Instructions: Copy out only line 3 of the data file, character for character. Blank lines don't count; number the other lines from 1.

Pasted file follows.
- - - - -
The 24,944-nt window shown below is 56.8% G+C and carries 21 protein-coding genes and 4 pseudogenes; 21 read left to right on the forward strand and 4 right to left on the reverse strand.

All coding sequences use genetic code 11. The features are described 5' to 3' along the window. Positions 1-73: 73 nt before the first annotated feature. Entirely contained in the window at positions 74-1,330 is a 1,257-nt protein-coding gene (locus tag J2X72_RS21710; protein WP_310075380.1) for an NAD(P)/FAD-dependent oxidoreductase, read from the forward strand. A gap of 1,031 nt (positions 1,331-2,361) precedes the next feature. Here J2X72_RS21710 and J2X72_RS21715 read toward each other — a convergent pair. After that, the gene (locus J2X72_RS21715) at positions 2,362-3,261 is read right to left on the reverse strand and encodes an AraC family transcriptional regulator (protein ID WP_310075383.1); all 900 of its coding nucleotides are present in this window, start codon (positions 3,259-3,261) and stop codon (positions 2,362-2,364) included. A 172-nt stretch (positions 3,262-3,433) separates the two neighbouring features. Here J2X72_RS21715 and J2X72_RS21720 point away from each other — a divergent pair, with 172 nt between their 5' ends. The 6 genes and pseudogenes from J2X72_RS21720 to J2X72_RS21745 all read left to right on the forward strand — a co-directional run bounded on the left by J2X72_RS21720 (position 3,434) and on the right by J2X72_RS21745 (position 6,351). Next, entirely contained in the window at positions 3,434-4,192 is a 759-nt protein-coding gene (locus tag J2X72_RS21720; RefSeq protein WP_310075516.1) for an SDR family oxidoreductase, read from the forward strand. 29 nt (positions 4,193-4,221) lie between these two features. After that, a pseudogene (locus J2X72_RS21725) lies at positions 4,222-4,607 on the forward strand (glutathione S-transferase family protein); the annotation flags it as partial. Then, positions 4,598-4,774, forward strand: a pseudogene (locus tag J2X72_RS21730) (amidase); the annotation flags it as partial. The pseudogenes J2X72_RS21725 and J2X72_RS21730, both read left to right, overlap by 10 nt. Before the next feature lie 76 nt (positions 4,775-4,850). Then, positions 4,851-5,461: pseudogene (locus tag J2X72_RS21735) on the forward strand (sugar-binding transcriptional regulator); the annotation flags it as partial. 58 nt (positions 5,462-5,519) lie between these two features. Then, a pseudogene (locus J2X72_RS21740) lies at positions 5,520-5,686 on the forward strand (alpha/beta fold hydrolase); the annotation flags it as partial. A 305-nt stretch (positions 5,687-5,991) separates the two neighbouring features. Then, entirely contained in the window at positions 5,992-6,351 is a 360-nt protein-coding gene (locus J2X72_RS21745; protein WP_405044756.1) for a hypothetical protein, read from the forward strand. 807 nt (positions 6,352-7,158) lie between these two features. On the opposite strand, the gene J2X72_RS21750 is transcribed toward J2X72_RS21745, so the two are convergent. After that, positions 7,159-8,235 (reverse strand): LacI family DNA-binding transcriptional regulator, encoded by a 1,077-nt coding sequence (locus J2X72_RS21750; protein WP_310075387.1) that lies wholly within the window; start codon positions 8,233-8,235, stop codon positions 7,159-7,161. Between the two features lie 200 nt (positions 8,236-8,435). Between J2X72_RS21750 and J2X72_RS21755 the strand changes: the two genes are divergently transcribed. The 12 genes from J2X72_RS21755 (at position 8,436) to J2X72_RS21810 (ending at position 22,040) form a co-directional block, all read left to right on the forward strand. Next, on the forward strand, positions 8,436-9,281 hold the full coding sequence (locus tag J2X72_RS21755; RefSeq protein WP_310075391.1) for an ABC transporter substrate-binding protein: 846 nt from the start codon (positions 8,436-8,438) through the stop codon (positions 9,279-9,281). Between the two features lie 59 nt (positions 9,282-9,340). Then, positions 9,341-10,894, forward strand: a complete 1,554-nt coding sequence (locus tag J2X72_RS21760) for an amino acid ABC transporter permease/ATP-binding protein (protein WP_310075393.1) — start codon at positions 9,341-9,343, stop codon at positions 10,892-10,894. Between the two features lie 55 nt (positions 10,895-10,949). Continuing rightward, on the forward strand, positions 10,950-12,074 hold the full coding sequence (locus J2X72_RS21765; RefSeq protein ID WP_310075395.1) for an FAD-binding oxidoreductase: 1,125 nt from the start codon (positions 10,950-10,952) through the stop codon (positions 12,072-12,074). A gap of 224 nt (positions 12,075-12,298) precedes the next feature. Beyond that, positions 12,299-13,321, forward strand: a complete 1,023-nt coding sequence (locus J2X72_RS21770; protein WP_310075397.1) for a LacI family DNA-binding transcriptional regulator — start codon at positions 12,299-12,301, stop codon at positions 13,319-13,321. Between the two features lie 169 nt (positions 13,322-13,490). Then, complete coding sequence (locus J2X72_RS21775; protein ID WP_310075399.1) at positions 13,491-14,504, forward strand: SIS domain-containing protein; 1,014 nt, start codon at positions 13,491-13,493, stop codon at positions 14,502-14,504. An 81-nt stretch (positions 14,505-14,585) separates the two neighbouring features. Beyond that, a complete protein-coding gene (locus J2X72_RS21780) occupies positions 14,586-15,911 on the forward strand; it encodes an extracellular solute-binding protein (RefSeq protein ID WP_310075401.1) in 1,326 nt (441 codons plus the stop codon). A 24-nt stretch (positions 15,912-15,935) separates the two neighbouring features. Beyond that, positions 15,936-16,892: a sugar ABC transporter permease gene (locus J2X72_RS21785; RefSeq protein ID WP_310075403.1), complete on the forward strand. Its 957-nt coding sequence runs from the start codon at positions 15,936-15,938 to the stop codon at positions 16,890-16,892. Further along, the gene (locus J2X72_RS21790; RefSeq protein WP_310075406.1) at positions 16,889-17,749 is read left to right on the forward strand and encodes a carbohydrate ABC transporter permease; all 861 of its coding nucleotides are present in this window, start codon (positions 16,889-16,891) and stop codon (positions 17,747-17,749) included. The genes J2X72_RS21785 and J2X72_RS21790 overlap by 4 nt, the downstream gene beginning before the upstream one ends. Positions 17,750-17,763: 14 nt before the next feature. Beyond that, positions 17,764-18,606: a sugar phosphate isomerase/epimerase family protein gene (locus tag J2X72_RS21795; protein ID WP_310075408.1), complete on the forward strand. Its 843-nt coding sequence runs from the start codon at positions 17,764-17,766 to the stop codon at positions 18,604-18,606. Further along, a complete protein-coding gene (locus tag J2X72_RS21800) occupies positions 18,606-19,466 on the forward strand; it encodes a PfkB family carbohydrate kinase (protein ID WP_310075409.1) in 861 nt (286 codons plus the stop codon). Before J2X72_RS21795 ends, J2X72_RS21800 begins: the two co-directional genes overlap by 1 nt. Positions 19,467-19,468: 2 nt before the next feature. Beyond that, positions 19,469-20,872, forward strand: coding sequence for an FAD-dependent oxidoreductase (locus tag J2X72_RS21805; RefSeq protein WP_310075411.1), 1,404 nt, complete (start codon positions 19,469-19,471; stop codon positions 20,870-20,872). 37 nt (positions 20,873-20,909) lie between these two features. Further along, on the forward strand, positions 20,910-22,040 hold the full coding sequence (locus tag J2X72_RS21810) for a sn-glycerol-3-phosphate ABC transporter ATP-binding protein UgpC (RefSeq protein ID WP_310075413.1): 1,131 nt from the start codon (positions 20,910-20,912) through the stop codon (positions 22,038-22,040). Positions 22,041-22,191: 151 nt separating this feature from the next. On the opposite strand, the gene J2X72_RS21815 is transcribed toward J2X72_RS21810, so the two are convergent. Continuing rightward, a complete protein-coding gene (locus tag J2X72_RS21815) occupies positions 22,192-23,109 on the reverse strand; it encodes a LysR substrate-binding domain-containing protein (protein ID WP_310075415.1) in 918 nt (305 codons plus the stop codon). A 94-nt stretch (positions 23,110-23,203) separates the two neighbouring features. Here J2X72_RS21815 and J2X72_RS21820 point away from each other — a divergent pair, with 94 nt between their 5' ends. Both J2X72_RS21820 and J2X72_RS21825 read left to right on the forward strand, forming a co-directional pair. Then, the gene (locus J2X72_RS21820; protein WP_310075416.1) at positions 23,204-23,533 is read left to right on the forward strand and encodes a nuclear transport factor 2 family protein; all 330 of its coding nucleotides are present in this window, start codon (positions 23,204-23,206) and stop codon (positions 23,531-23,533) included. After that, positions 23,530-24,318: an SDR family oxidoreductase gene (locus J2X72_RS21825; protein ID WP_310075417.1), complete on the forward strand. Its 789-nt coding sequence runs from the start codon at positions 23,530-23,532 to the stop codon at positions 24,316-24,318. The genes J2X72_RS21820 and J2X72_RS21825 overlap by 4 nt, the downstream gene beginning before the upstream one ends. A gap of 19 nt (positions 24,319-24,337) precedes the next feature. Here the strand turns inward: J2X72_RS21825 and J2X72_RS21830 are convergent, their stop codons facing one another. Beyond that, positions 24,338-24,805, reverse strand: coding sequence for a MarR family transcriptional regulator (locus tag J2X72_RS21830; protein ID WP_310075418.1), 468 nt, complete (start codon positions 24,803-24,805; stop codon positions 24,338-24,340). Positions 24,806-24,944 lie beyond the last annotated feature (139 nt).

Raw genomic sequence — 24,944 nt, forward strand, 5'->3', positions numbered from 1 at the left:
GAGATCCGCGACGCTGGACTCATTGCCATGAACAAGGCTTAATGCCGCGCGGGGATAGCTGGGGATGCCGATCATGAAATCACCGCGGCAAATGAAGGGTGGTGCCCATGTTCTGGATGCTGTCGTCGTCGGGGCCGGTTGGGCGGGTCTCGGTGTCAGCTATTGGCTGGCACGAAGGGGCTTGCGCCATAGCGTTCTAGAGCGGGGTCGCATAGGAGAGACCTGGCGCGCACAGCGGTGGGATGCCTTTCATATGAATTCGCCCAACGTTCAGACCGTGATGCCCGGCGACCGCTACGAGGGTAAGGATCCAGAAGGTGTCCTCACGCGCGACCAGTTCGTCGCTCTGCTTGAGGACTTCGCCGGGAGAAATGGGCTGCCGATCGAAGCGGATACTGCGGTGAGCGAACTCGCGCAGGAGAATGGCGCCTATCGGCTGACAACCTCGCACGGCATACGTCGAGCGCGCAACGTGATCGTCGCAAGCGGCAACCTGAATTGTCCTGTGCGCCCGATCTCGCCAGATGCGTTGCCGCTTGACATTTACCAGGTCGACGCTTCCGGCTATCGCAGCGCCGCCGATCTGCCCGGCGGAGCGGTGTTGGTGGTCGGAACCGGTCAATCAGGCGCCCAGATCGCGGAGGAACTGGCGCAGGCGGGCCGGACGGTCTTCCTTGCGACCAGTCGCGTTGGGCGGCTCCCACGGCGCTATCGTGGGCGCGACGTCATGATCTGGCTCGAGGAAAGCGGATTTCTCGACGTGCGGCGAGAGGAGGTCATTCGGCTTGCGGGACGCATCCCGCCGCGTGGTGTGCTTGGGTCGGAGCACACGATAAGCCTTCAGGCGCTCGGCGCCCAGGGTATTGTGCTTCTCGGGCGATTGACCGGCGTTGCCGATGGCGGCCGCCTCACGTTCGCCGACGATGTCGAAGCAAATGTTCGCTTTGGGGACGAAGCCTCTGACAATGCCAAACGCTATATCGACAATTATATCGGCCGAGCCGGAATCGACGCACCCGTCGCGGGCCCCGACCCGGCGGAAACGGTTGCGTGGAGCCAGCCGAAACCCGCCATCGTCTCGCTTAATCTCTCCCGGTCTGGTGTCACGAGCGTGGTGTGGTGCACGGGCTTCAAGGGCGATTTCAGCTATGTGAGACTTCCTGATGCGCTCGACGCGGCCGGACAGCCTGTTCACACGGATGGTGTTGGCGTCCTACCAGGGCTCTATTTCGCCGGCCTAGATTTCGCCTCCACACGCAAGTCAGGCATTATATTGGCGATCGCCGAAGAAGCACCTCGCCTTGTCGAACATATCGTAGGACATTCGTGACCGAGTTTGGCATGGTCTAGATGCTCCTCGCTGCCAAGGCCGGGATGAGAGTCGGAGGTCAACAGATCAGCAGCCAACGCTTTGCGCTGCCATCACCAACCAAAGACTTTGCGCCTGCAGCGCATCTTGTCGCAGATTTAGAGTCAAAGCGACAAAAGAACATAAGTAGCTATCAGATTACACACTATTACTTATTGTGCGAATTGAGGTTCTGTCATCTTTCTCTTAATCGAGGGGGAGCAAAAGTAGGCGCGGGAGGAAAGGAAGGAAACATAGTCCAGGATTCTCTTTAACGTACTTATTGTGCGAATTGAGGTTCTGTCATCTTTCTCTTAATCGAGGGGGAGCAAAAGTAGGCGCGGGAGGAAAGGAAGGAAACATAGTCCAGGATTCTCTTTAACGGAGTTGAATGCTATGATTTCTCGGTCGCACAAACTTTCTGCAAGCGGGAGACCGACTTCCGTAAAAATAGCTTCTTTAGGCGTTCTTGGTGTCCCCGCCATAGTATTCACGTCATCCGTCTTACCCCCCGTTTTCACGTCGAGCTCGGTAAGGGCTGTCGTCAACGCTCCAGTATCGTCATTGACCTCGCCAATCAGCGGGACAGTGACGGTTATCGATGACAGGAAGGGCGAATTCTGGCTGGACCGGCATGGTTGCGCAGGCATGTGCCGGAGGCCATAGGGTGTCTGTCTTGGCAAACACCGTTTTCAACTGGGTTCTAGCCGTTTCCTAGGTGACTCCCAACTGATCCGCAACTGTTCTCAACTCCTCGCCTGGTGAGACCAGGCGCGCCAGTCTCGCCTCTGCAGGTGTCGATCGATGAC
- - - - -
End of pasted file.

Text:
Raw genomic sequence — 24,944 nt, forward strand, 5'->3', positions numbered from 1 at the left: